A whole lot of judges who are being asked to decide whether states may ban same-sex couples from marrying think the Supreme Court clearly gave them the answer last year: no.

But a few judges think the Supreme Court provided the answer more than 40 years ago: yes.

That reading comes from a one-sentence order the court issued in a 1972 case, Baker v. Nelson, which said there was no “substantial federal question” in a state’s decision to ban same-sex marriages.

The dismissal of that long-ago case might be the reason that same-sex marriage supporters see their winning streak in federal courts come to an end.

And it could give lower court judges, who know the ultimate answer on same-sex marriage will come from the Supreme Court, a way to uphold voter-approved state bans without deciding the thorny constitutional questions that accompany the issue.

Same-sex marriage status in the U.S., state-by-state

A Tennessee state judge recently cited Baker in a limited decision that upheld Tennessee’s refusal to acknowledge same-sex marriages conducted where they are legal.

More importantly, the pivotal judge on a three-member appeals court panel reviewing decisions that struck restrictive laws in Michigan, Ohio, Tennessee and Kentucky questioned lawyers extensively about whether Baker precluded the panel from deciding the merits of the cases.

A decision by the U.S. Court of Appeals for the 6th Circuit to uphold the laws would create a conflict with two other appeals courts that have found state bans unconstitutional and almost surely force the Supreme Court to settle the issue sooner rather than later.

The Baker case started in 1970, when Richard Baker and James Michael McConnell, two gay activists at the University of Minnesota, applied for and were denied a marriage license (it wasn’t just a test; their relationship lasted).

They sued, and the Minnesota Supreme Court had made short work of rejecting their claim: that the state law limiting marriage to persons of the opposite sex violated the U.S Constitution’s protection of the fundamental right to marry.

The American Civil Liberties Union asked the U.S. Supreme Court to intervene, but the justices needed neither briefing nor oral argument to turn down the request.

“The appeal is dismissed for want of a substantial federal question” is the entirety of the court’s action.

Even such summary dismissals from the Supreme Court bind lower courts hearing similar cases, unless there have been substantial “doctrinal developments” in high court precedent to render them obsolete.

Baker v. Nelson was cited by opponents of same-sex marriage in the two cases the Supreme Court decided in 2013 — U.S. v. Windsor, concerning a key section of the federal Defense of Marriage Act, and Hollingsworth v. Perry, about California’s state constitutional amendment limiting marriage to a man and a woman.

The precedent, however, got short shrift. Justice Ruth Bader Ginsburg told the lawyer representing defenders of California’s ban that the short Supreme Court opinion had been overtaken by other developments in the law.

At the time of Baker, Ginsburg said during oral argument, “The Supreme Court hadn’t even decided that gender-based classifications get any kind of heightened scrutiny. And the same-sex intimate conduct was considered criminal in many states in 1971, so I don’t think we can extract much in Baker v. Nelson.”

When the court struck down that part of DOMA, and decided procedural problems prevented it from ruling on the merits in the California case, Baker was not mentioned.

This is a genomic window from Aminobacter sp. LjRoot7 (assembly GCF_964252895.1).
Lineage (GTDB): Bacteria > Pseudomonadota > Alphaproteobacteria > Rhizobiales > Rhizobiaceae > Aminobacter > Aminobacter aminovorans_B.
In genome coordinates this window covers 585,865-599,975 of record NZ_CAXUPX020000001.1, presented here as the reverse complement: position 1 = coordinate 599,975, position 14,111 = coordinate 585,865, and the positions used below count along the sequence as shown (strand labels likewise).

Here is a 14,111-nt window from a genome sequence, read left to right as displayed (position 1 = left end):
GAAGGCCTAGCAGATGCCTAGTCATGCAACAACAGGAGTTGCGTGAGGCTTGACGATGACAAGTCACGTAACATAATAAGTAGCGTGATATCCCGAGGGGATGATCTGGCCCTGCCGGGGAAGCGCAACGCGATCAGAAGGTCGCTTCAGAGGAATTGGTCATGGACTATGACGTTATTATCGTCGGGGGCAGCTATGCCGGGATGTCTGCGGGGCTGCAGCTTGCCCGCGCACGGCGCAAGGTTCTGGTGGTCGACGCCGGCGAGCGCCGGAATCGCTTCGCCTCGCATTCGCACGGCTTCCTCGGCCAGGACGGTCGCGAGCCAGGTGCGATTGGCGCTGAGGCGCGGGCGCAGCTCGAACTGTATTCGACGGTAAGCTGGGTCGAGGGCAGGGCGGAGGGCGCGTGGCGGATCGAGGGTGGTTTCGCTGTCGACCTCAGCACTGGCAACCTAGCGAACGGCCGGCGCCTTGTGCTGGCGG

So does that mean the justices found Baker is a relic, or that it was simply unnecessary to its opinions in the two cases, and remains binding on lower courts?

Almost all the judges who have looked at the question find the former. The court’s subsequent decisions protecting gays from laws that single them out and finding that homosexual contact cannot be criminalized point in that direction, they say.

In its 2-to-1 decision striking Virginia’s same-sex marriage ban, the judges of the U.S. Court of Appeals for the 4th Circuit noted that all federal court decisions since the Windsor decision have found that Baker was no obstacle to deciding the merits of the cases.

“The Supreme Court’s willingness to decide Windsor without mentioning Baker speaks volumes regarding whether Baker remains good law,” wrote Circuit Judge Henry F. Floyd.

It was the court’s rejection of the federal definition of marriage that compelled the decision that state bans are also unconstitutional, Floyd said, because it reflected the trajectory of the court’s changing view of discrimination.

“These cases demonstrate that, since Baker, the Court has meaningfully altered the way it views both sex and sexual orientation through the equal protection lens.”

Dissenting judges in the 4th Circuit and in the U.S. Court of Appeals for the 10th Circuit, which overturned bans in Utah and Oklahoma, felt otherwise.

But it might be even more important in the 6th Circuit, where oral arguments earlier this month indicated that Circuit Judge Jeffrey Sutton will control the decision regarding the laws in the four states.

Sutton is a favorite of the conservative legal establishment and has often championed judicial minimalism, reluctant to have courts intervene in matters he thinks should be left to the democratic process.

He repeatedly asked lawyers challenging the bans why his court should not feel bound by Baker, since the Supreme Court has never found reason to overturn it.

Concluding that Baker gave the court no power to reach the merits of whether states may ban same-sex marriage would simply move the issue to the Supreme Court.

And supporters of gay marriage say privately that it would be the best way for them to lose: the justices themselves are under no obligation to affirm that their predecessors decided 40 years ago.